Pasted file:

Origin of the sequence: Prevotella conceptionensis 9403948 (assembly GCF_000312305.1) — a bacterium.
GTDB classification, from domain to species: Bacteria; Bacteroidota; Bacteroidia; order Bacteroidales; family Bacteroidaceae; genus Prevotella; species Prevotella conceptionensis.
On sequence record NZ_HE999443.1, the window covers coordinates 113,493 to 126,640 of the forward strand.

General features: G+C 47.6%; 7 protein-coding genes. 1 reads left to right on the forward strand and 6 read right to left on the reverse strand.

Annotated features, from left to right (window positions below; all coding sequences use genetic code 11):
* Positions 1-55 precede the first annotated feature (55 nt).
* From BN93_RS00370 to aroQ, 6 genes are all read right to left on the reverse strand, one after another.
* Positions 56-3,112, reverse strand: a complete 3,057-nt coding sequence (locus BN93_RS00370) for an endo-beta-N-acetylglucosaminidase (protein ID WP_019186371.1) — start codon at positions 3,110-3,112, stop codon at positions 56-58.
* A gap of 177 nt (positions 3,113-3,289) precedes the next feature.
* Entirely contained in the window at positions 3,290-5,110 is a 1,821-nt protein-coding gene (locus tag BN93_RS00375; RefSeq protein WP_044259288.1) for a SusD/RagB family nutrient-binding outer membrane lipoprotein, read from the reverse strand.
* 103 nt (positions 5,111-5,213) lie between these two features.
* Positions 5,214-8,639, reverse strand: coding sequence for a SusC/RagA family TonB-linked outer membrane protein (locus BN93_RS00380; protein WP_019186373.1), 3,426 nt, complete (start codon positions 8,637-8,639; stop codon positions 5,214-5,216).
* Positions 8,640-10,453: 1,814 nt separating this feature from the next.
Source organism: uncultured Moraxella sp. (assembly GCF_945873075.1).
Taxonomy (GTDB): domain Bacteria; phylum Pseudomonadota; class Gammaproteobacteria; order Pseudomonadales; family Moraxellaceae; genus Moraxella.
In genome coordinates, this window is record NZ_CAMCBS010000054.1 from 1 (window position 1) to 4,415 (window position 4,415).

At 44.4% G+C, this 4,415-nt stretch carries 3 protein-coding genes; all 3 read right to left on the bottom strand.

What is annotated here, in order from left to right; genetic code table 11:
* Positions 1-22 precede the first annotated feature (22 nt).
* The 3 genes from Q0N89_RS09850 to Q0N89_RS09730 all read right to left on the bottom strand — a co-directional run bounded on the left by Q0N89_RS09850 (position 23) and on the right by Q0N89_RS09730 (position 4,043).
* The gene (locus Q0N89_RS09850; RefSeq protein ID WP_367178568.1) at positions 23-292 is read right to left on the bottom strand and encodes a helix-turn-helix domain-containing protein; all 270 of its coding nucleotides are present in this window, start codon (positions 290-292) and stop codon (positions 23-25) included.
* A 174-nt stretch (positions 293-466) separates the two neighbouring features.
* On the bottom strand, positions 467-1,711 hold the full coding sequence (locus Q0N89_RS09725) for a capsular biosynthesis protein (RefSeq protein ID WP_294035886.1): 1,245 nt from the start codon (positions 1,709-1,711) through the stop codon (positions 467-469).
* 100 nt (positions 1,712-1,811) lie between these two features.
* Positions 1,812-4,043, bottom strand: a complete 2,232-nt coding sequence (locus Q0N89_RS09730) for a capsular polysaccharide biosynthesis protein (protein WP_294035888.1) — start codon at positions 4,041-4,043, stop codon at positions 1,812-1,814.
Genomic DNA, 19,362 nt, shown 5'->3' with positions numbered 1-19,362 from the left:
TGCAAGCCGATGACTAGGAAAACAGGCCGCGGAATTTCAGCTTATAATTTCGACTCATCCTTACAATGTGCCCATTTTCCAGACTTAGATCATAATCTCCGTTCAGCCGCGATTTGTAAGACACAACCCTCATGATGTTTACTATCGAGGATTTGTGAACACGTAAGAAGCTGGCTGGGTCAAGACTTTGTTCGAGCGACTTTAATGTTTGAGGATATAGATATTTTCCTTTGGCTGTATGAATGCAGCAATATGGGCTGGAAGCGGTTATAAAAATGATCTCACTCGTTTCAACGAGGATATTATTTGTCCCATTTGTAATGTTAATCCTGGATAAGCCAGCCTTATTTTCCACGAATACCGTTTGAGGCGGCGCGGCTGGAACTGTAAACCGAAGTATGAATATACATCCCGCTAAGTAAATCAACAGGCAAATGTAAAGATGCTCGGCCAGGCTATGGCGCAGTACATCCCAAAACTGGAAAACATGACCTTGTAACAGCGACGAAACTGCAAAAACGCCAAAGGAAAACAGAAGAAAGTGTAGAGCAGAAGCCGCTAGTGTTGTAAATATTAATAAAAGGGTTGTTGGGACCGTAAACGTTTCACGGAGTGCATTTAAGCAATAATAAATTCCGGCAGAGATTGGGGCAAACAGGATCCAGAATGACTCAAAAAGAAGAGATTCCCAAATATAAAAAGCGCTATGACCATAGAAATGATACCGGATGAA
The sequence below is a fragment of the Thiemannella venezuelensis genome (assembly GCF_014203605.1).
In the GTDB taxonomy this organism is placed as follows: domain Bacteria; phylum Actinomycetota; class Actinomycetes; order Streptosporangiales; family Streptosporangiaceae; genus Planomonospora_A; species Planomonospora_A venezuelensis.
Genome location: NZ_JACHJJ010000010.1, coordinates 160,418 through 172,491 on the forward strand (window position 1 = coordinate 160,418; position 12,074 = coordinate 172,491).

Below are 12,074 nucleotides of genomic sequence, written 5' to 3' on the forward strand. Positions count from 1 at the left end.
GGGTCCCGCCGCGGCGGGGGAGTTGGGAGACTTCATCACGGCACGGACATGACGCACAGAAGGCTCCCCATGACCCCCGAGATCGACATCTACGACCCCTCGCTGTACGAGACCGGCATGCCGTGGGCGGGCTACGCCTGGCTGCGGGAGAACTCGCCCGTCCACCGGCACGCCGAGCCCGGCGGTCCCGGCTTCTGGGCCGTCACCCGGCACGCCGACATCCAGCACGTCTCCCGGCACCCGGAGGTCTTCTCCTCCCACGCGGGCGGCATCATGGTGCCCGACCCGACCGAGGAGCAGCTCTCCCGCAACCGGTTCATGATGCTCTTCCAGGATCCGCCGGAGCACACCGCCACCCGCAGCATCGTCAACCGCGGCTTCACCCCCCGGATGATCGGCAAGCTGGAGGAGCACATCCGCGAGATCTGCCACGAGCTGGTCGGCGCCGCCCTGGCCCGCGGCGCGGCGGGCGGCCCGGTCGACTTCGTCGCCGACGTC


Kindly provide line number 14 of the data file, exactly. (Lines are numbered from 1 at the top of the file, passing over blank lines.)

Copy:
Source organism: uncultured Moraxella sp. (assembly GCF_945873075.1).